Sometimes we forget how easy we have it. Amid our crazy life schedules we tend to take for granted that purified bottle of water when thirsty, or the push of a button to light a fire. But it’s important to remember that in the blink of an eye, it can all be gone. The unexpected happens, you get in an accident or lose your way; now, it’s just you and the wilderness with no ties to civilization. Here are ten basic survival tips to get you prepared- just in case.
COMMUNICATION IS KEY
Please please please tell someone where you are going before you set off for a trip. No matter where you go, even if you end up stranded unexpectedly, you started from somewhere in civilization. Tell close friends and family where you are going and if you have a specific route or amount of time you will be gone.
KEEP YOUR HEAD ON
Now is the time to be calm and think positive. It doesn’t sound like much, but optimism goes a long way, and in a survival situation, it starts with you, your attitude and your will no matter how scared and alone you may feel. First, keep a realistic outlook and diligently plan to keep yourself in the best possible physical and mental state. If something isn’t working out, like building a fire or shelter, don’t rush, because that can lead to panic. Stop, breathe and think about what you need, observe your surroundings and organize a new plan.
Keep everything you’ve got, because the second plans go south, these items will become your most prized possessions and could save your life. Don’t underestimate the worthiness of even the smallest knick knack-inn Gary Paulson’s classic, The Hatchet, Brian Robeson used his shoe lace to make a nifty bow and arrow for survival!
BUILD A SHELTER
It’s time to get creative. Familiarize yourself with how to build a lean-to; there are various types of shelters you can build and each has different pros and cons. Obviously you want overhead covering for warmth at night and protection from the elements. If you are in rocky, mountainous terrain, look for overhangs. Otherwise, use limbs and leaves or anything that can provide insulation. Pine needles usually blanket the ground in thick batches, excellent for bedding.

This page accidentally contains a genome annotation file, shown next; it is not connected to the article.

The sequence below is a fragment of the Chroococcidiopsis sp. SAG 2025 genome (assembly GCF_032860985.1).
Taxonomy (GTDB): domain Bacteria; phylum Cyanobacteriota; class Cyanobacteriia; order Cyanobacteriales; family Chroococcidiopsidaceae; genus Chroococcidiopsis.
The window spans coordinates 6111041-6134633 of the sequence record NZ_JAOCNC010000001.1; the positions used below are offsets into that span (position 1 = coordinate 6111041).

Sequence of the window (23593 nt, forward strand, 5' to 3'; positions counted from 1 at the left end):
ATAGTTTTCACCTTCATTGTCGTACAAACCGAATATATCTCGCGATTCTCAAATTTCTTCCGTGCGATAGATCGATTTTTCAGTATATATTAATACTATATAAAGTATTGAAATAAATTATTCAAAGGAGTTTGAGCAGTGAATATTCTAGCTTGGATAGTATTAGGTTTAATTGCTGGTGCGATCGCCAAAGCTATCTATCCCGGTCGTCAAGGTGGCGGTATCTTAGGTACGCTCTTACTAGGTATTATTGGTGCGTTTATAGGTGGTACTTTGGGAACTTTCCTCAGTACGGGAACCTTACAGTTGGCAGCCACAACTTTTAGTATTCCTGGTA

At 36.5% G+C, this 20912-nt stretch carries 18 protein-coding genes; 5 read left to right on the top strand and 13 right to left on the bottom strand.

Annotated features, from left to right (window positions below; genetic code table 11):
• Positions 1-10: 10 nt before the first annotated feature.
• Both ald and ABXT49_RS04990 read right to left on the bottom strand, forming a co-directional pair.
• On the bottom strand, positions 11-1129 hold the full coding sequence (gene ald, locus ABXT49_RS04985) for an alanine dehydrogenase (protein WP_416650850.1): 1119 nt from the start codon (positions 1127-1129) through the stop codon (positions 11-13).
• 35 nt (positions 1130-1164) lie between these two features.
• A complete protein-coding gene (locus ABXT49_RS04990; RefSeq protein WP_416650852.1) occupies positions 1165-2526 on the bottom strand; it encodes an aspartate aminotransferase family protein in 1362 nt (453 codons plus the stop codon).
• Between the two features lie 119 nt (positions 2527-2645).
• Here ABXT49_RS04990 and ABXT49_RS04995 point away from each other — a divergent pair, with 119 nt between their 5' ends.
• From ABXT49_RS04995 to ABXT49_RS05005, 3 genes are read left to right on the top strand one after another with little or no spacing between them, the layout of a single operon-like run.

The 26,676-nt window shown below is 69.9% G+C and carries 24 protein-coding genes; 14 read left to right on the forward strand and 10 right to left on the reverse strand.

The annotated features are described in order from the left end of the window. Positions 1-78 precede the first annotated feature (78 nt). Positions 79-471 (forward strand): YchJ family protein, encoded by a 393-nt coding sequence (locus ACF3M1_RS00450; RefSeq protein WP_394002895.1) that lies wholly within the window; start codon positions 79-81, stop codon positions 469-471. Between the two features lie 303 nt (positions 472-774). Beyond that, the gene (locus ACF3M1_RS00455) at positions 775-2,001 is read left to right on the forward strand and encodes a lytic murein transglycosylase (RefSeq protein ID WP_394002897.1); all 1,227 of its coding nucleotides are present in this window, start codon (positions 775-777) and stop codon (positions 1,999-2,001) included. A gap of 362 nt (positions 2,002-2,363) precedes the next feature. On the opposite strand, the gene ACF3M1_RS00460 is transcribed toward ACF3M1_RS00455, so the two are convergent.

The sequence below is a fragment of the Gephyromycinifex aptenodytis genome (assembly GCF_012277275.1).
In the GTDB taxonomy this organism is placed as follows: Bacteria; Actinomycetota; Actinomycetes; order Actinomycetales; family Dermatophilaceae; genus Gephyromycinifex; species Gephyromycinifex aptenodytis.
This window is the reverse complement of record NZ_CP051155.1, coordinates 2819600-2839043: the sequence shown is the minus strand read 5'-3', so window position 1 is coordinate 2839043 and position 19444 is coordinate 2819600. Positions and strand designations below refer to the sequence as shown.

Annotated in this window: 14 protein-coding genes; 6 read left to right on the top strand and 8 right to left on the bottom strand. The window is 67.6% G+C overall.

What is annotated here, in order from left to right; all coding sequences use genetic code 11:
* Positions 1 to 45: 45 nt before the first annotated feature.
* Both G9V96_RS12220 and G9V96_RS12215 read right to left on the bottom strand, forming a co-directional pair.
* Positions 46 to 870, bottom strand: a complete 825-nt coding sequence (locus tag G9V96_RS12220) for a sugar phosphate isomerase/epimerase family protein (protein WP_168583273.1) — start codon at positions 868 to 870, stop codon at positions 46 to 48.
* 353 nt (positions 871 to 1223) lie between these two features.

AGUA POR FAVOR
Your body will not last more than three days without water. If you are lucky enough to be near a body of freshwater – good for you, just make sure to boil before quenching your thirst. No water in sight? Continue your search and construct a rain catcher or water still.
KEEP THAT BELLY HAPPY
Things can get frustrating when it comes to finding adequate sources of food when you are in survival mode, especially since malnutrition will work you mentally and physically, making you feel weak, cranky and delirious. It’s a good idea to get familiar with edible wild berries and plants for future reference when out in the wild. Also, it’s time to grow up and banish the word “picky” from your vocabulary. When it comes to survival, embrace anything and everything (carefully) including bugs, eggs, fruit, leaves. Learn to build some simple traps to catch small animals and don’t rely on just one single food source. Protein is important for strength; know what various nutrients your body needs for prime sustainability.
LIGHT THAT FIRE
Those glowing red flames provide light, cooked food, warmth and protection from predators and pesky bugs. Here are a few tried and true techniques for conjuring that mighty blaze:
ONE WORD: TOOL
Keep a pocket knife, or multi-tool with you at all times, because you never know when you will need it- and when you do need it, you will rejoice that you have something to cut, protect and prepare food- even if all you have is a crappy, little knife. Now just learn how to sharpen it like MacGuyver.
Survival is your first priority, but don’t forget- you need to get rescued as well. Come up with an action plan in case a plane flies overhead or there are are search parties nearby. You’ve seen it in the movies – prepare a giant, easily visible fire pit out in the open or lay out stones in the pattern of HELP or S.O.S. You can also use any shiny, metallic object for reflection purposes.
It’s a good idea to have a compass with you at all times, but if not then what? Get old school and use the stars– it’s a lot easier than you think. Also, keep note of rivers, paths or mountains- following these can lead to roads and civilization.